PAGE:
SACRAMENTO (AP) — A weekly newspaper has been criticized for its illustrations of Sacramento Mayor Kevin Johnson that civil rights leaders and prominent members of the black community have deemed racist and stereotypical.
The NAACP’s Sacramento branch demanded an apology Thursday from the Sacramento News & Review for drawings it says darkened Johnson’s skin color, accentuated his lips, made his eyes look “buggy” and his ears larger than in real life, the Sacramento Bee reported.
The paper’s July 9 issue featured the illustrations on the cover and accompanying an article about Johnson’s legal battle with the city and newspapers over the release of emails between Johnson and his attorney.
News & Review co-editor Nick Miller said the illustrations of the mayor, a former professional basketball player, were not racist.
“We are totally sympathetic to what their members might be feeling right now, but this illustration is about our mayor,” Miller said in a telephone interview Friday. “He’s been hiding emails from the public, he filed a lawsuit against us, and the illustration shows him surprised and nervous and shocked about our reporting.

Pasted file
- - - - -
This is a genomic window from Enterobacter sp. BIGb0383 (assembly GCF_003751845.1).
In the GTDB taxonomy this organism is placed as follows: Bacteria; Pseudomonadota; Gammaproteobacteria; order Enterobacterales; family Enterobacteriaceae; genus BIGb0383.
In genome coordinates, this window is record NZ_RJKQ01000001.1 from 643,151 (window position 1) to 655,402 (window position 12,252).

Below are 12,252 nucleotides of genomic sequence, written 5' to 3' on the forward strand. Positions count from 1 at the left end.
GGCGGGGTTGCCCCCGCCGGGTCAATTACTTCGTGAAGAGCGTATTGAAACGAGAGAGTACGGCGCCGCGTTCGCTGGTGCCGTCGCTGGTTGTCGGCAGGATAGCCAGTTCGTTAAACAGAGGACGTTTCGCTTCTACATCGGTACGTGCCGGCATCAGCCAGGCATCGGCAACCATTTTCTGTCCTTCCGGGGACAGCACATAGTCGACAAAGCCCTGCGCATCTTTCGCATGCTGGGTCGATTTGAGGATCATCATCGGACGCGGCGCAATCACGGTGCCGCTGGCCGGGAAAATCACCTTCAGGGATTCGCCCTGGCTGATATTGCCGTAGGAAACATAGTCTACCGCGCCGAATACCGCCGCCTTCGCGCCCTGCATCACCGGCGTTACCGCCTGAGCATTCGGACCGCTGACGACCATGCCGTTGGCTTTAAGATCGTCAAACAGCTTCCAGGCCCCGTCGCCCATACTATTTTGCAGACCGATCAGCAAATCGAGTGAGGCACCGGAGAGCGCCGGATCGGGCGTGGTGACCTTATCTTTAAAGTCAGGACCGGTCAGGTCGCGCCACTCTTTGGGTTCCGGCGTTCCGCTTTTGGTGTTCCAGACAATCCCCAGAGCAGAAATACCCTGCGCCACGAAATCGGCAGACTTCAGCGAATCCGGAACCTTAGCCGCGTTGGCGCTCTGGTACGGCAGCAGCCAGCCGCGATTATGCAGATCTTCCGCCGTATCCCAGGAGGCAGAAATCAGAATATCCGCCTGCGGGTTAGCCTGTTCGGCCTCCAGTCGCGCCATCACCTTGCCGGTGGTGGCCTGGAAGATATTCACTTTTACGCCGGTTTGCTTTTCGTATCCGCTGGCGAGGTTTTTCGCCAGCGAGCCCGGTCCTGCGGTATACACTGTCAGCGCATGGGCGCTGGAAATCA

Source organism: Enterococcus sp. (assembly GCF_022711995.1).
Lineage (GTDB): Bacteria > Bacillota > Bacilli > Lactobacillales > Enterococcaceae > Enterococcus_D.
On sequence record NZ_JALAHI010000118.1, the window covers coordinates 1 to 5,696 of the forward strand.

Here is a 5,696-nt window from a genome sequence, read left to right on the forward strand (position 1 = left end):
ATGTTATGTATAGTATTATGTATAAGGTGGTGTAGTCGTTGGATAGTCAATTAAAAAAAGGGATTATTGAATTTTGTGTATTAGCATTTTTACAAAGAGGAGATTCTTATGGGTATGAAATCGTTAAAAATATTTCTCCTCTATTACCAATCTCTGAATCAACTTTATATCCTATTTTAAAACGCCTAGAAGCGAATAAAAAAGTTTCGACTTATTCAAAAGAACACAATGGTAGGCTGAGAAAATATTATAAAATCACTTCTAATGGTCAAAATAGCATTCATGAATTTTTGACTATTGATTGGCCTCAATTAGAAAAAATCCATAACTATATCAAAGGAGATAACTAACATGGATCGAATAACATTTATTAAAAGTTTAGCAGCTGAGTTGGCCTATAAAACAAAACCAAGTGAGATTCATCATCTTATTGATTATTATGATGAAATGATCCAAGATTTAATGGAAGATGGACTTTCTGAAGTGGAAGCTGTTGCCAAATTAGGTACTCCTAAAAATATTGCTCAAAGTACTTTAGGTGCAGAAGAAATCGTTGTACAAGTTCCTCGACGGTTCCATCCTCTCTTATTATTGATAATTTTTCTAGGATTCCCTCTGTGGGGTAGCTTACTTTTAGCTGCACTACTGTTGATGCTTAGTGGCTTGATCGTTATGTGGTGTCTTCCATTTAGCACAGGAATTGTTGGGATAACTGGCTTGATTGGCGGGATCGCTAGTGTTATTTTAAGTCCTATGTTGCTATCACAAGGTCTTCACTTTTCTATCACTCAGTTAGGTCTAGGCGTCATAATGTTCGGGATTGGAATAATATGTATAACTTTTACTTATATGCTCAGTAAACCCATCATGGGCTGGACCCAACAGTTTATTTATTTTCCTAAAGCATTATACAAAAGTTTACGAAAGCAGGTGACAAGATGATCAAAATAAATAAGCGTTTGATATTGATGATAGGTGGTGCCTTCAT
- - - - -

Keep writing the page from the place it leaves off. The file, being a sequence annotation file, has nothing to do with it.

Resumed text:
“It’s based on an actual photo of the mayor and we don’t think that’s in any way a violent, crazed or racist depiction of the mayor at all,” he said, adding that the newspaper supports the mission of the NAACP.
Branch President Stephen Webb compared the caricatures to minstrel images from the Jim Crow era.
“When I saw the caricature I thought, ‘Wow. Have we gone back in time?’” Webb told the Bee.
Calls to the NAACP and Johnson’s spokesman, Ben Sosenko, by The Associated Press were not immediately returned Friday.
The newspaper and the mayor have been entangled in legal wrangling over access to emails from the mayor’s office and a private Gmail account used by the mayor’s staff with the acronym OMKJ, or Office of Mayor Kevin Johnson.
Johnson’s attorneys sought to block the release of some emails related to the mayor’s leadership of the National Conference of Black Mayors from 2013 to 2014. When the city attorney determined the emails were subject to public records laws, Johnson’s private attorney sued the city to block their release to the public, citing attorney-client privilege for exchanges involving attorneys.